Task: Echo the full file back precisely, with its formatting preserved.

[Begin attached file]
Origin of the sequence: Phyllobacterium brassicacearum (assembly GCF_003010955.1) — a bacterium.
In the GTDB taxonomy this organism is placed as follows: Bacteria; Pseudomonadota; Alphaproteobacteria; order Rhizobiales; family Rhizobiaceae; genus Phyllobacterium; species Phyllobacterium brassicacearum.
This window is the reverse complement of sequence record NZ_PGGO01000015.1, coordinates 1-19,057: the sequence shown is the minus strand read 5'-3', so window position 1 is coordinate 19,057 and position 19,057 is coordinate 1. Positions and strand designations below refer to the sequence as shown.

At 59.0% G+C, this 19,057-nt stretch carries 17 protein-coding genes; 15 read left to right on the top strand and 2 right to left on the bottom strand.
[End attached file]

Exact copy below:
Origin of the sequence: Phyllobacterium brassicacearum (assembly GCF_003010955.1) — a bacterium.
In the GTDB taxonomy this organism is placed as follows: Bacteria; Pseudomonadota; Alphaproteobacteria; order Rhizobiales; family Rhizobiaceae; genus Phyllobacterium; species Phyllobacterium brassicacearum.
This window is the reverse complement of sequence record NZ_PGGO01000015.1, coordinates 1-19,057: the sequence shown is the minus strand read 5'-3', so window position 1 is coordinate 19,057 and position 19,057 is coordinate 1. Positions and strand designations below refer to the sequence as shown.

At 59.0% G+C, this 19,057-nt stretch carries 17 protein-coding genes; 15 read left to right on the top strand and 2 right to left on the bottom strand.